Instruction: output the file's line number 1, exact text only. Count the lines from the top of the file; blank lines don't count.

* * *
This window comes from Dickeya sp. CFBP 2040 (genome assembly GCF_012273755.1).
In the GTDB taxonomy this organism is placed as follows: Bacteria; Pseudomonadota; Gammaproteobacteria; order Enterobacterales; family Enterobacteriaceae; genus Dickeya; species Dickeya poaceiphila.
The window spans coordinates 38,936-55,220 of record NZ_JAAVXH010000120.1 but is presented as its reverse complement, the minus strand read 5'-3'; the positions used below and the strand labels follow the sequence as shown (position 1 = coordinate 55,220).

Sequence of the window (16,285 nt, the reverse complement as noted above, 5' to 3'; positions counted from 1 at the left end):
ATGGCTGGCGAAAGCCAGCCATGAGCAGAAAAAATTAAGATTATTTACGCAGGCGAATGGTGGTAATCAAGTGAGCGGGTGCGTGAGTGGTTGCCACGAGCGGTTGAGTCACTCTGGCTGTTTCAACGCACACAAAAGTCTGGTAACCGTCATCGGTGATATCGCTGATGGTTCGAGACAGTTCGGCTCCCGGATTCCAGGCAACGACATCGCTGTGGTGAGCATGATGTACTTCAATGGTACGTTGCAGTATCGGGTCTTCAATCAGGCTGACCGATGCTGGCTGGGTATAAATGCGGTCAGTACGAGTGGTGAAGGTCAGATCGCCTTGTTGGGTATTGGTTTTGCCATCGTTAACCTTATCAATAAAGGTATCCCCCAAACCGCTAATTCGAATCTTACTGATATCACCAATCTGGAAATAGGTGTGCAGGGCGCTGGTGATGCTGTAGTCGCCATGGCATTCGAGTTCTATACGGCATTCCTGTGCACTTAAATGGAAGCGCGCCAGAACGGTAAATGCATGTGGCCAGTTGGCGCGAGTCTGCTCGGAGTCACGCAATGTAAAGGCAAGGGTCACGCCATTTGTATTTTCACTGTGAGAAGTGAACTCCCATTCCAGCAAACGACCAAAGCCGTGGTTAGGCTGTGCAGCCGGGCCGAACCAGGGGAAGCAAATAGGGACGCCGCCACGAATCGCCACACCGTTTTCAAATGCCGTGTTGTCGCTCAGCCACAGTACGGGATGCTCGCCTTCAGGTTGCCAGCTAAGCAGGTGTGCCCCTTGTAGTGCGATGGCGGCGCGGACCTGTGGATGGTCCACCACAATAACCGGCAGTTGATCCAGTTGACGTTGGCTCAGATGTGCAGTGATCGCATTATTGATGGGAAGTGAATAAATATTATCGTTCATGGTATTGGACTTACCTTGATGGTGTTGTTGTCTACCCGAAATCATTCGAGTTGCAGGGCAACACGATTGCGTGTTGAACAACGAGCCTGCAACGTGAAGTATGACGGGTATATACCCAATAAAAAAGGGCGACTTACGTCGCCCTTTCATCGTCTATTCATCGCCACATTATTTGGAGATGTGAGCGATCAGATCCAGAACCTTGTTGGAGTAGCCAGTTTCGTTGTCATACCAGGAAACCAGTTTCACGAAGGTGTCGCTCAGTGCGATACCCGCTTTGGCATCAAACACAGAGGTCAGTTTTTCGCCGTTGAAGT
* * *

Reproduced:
This window comes from Dickeya sp. CFBP 2040 (genome assembly GCF_012273755.1).